Hilton Head Island Magazine and News

The people have spoken. The winner of Monthly’s 2016 Cutest Kid Contest is Henley Jane Pankuch. This year’s contest took place on our Facebook page. We asked people to “like” our page and then “like” the photo they thought was the cutest. In just 15 days, more than 8,500 “likes” were cast. Pankuch racked up the most with 1,015.

Rethinking one of America’s most cherished ideals

Almost anywhere in the world, when someone mentions McDonald’s people instantly think of hamburgers, standardized food options, and a reliable quality of service. By any measure, this reflects brilliant marketing by the McDonald’s corporation. However, professor Jack Whelan has turned this McDonald’s phenomenon into a social critique, a metaphor for the way many Americans think.

With all the buzz surrounding the presidential election, it’s easy to overlook the general elections happening here in the Lowcountry. On Nov. 8, Democrat Dimitri Cherny is challenging current U.S. Rep. Mark Sanford to represent the South Carolina’s 1st Congressional District. Two years ago, a similar race was unfolding when Cherny ran as a write-in candidate against Sanford, which he lost with 9 percent of the vote. Here is a look at the candidates’ early lives, their goals in office and what the upcoming campaign means for the state of South Carolina.

Hilton Head Christian Academy student Gracen Denton is already admired for her artistic talents, academics and generosity. So it was no surprise when she recently launched a service initiative. Gracen is now handcrafting stylish necklaces to promote awareness and funding for an end to human trafficking. Fittingly, her inspiration was Hilton Head Christian alum Tierney Short, who graduated in 2004 and now works with The International Justice Mission.

Perfect presents for mom, grandma, your mother-in-law or a friend.

Mother’s Day is fast approaching, and instead of buying Mom the ubiquitous bouquet of flowers, give her a stylish look that she will treasure forever.

Don’t find yourself scrambling for a gift that expresses the love and appreciation we have for the women who raised us. After all, they labored us into existence, got us out of bubble baths and into bed, shuttled us to school and play dates, endured our teenage years — barely — and never got paid. Being a mother is the hardest, but most rewarding, job of all.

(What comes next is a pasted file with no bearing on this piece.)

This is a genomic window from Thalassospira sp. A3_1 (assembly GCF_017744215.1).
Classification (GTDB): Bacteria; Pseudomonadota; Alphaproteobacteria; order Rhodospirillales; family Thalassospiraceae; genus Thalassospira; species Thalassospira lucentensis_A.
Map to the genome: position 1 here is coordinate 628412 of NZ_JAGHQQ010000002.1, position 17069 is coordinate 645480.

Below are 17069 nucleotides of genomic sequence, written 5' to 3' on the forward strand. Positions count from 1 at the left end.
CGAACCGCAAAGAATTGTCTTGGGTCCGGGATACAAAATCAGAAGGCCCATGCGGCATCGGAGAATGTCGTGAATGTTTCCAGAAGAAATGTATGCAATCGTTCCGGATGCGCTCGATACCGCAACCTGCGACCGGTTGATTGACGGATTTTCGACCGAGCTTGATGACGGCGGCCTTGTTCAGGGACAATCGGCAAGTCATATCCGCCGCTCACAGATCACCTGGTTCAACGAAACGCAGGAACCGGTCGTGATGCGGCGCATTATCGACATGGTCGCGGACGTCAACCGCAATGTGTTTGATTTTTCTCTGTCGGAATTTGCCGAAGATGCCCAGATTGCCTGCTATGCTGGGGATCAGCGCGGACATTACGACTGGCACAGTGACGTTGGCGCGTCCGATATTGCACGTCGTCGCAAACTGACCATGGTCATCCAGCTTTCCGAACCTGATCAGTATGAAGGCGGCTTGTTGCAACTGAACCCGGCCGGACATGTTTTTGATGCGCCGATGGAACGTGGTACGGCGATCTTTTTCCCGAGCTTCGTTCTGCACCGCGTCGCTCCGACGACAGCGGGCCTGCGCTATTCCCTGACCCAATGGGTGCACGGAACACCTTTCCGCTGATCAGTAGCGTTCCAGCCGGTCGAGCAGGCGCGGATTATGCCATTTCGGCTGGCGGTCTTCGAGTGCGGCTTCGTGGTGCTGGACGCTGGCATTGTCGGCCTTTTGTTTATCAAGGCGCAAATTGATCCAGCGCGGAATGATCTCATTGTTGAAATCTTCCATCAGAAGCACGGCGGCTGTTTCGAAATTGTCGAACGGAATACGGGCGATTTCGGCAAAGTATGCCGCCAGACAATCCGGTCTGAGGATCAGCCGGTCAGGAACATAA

Behind the scenes at the Kiwanis Rib Burn-Off

Everyone knows that the most crucial ingredient in ribs, or indeed any barbecue, is time. Good barbecue is not cooked in an hour. To get that delicate smoke ring, that indescribable texture of pork that doesn’t fall right off the bone, but gently clings to it until pulled by teeth or fork, requires plenty of planning ahead and an evening spent biding your time beside a smoker.

Conversations about Hilton Head Island’s past and its rich history begin to unfold in interesting and unexpected stories. So often, we go through our daily lives at the store or while driving down U.S. 278 and don’t stop to think about the person next to us, or whether their contribution to our daily lives and existence has had any significance for us. That is what I found one day, just by asking the question, “How long have you been on the island?” The answer that I received spun an interesting tale ofentrepreneurship, love, courage, friendship and a dedication to improving a newly adopted community.

I always called him Tripp. I remember mornings at South Carolina Yacht Club’s summer sailing camp, putting together the boxy Optimists before launching them into the water. The effort of the work was worth it with the release of your boat into the water, yours alone, its one sail getting fat in the wind. Our shared childhood started at Hilton Head Preparatory Academy, trading Legos in the sandbox in a tight-knit trio: me, Prentice “Tripp” Brower and John DeZeeuw. But while my dad always had to pull me back to the water, it was hard to peel Tripp away, his skin growing ever tanner. When I migrated to public school, Tripp stayed at Prep, where he started its first sailing team.

How many of you have ever seen a digital ad while poking around the Internet?

Silly question, right?

If you haven’t, well, you need to stop carving your house out of ice blocks with a sharpened walrus tusk and go purchase some technology.